Instead, the means of grace are the usual channels through which God conveys grace to us. The means are not the Water of Life, but only the pipelines through which it flows. But as we drink of that Water, we find that the means promote both personal and social holiness. The Instituted Means of Grace promote personal holiness (piety) and the Prudential Means of Grace promote social holiness (mercy). Taken together, they establish and advance inward and outward holiness, and they do so both with respect to individual formation and life together in community.

Instituted Means of Grace

The Instituted Means of Grace are so named because we can see them firmly established in the life and ministry of Christ himself: prayer, searching the Scriptures, the Lord’s Supper, fasting, and conferencing. These are practiced privately and collectively, and they establish and advance “the mind that was in Christ” (Philippians 2:5)—which was one of John Wesley’s favorite descriptions of true Christianity. Again, it is not possible to go into these five means in detail. I have written more extensively about them in my book, Devotional Life in the Wesleyan Tradition: A Workbook.

Suffice it to say that prayer is the singularly central means of grace. John Wesley called it the “chief means of grace.” He also said that we could not make up for a lack of prayer by using the other means. In every way he could, he showed that the Christian spiritual life is established and maintained by prayer, precisely because it is the means by which we relate to God—and Christianity is, at its heart, a relationship. With that relational base in place, we are then given the additional means of the Bible, the Lord’s Supper, Fasting, and Conferencing to strengthen that relationship, which is essentially described in the two great commandments of loving God and neighbor.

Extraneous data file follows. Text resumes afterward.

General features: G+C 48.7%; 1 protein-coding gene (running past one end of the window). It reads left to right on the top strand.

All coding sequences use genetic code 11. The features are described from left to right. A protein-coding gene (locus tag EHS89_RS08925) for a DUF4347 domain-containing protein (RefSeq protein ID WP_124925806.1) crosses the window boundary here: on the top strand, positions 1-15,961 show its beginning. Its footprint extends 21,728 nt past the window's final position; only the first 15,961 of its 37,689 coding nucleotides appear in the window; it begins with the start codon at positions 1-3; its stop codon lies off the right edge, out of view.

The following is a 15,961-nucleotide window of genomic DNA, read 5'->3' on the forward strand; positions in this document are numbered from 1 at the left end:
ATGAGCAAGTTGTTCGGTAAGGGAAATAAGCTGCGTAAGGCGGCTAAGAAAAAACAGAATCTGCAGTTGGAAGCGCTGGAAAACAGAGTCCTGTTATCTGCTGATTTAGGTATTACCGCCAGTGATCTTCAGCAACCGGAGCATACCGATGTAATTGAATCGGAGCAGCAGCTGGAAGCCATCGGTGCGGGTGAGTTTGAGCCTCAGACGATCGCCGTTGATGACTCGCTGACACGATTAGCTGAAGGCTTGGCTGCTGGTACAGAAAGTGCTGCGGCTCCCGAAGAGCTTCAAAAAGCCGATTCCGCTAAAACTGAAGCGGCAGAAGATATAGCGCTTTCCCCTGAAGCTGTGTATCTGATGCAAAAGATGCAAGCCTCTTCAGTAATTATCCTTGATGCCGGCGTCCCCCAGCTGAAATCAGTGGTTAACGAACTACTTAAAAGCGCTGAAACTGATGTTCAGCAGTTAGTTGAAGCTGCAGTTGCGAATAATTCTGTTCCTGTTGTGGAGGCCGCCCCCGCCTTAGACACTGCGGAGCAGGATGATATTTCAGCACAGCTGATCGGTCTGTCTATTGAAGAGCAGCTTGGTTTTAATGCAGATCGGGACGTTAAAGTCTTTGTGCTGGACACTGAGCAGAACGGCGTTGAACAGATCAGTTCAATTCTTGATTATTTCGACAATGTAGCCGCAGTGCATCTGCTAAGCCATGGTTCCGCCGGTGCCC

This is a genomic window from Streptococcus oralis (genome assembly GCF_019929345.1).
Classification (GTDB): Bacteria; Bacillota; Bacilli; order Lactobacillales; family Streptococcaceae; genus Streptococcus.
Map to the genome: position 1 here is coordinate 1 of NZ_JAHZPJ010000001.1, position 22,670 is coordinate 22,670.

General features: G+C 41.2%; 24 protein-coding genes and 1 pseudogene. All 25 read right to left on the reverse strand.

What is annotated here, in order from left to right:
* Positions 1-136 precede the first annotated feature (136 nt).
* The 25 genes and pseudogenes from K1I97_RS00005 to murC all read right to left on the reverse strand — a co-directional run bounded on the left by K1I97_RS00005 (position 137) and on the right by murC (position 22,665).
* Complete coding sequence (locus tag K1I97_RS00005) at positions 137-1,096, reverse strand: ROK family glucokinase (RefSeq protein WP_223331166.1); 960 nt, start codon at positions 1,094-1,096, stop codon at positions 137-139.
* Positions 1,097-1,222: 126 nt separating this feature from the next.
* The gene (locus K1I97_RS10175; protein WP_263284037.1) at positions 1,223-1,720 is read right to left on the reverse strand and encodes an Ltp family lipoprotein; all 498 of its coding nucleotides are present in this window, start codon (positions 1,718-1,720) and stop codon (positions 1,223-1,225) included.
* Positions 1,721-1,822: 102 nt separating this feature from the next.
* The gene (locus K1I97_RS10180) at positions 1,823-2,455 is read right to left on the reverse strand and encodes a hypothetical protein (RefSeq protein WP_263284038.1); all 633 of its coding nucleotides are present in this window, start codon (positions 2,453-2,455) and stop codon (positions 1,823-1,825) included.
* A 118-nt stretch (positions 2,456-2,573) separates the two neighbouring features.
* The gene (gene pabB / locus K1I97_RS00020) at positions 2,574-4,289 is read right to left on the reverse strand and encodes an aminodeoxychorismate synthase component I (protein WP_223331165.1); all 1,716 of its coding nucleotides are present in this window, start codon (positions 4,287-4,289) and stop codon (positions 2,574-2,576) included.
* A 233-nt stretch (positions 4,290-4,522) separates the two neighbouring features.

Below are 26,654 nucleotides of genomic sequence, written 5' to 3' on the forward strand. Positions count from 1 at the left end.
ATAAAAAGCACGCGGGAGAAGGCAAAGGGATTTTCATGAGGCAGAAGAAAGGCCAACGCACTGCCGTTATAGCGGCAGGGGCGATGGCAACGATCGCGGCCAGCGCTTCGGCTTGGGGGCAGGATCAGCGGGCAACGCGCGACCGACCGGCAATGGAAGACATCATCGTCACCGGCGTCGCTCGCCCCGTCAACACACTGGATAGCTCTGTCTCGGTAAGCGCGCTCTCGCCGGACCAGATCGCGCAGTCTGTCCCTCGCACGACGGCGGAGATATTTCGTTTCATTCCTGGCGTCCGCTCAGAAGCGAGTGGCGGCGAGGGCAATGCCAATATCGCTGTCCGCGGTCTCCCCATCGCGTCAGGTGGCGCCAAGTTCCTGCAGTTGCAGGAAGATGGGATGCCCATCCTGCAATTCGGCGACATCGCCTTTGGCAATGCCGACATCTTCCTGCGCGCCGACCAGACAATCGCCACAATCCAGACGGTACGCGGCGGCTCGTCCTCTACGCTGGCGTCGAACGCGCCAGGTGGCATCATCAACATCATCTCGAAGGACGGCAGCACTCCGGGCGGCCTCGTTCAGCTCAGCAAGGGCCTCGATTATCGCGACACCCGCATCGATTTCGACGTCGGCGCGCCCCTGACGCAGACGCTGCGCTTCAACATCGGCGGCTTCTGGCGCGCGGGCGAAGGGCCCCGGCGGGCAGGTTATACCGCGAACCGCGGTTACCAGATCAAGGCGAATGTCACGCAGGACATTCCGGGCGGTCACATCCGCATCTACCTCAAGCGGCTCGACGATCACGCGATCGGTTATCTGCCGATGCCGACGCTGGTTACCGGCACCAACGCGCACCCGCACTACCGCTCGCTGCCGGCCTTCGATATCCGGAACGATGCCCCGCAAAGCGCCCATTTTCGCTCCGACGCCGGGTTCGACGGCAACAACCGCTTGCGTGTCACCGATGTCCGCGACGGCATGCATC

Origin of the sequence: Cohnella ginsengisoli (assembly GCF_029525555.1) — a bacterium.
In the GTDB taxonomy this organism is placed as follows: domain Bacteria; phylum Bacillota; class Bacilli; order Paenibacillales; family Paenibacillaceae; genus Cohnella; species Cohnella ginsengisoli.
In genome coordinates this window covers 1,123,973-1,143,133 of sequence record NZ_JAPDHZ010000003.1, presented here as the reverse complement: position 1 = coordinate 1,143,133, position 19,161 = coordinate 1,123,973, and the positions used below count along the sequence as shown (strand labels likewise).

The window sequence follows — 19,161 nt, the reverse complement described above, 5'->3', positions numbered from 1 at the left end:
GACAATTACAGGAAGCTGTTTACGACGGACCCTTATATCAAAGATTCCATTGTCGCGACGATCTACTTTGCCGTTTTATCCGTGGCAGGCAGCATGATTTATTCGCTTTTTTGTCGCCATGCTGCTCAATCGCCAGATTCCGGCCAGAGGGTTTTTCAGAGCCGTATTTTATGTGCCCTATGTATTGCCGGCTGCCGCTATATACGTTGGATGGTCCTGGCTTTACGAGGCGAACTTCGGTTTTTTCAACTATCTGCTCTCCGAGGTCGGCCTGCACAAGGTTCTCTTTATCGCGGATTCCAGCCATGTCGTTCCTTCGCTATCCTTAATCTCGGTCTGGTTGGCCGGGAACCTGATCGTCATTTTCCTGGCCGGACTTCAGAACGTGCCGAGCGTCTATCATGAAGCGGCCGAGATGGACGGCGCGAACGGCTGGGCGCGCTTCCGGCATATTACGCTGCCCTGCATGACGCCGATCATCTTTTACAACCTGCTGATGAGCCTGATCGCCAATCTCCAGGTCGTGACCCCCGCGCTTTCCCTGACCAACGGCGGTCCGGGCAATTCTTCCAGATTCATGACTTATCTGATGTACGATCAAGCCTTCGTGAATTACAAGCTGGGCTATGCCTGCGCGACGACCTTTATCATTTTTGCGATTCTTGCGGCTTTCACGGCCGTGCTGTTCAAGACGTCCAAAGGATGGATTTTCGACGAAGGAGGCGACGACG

Prudential Means of Grace

This leads directly to the Prudential Means of Grace. The term comes from the emerging belief by the church that inward holiness would lead to outward holiness. The word “prudent” is a word that bespeaks action—putting our faith into practice. And Wesley commended three Prudential means of grace: doing no harm, doing good in every way possible, and attending the ordinances of God. Bishop Rueben Job has revived their practice through his excellent little book, Three Simple Rules. John Wesley would say that the Prudential means of grace are the primary ways we express our love for God and neighbor.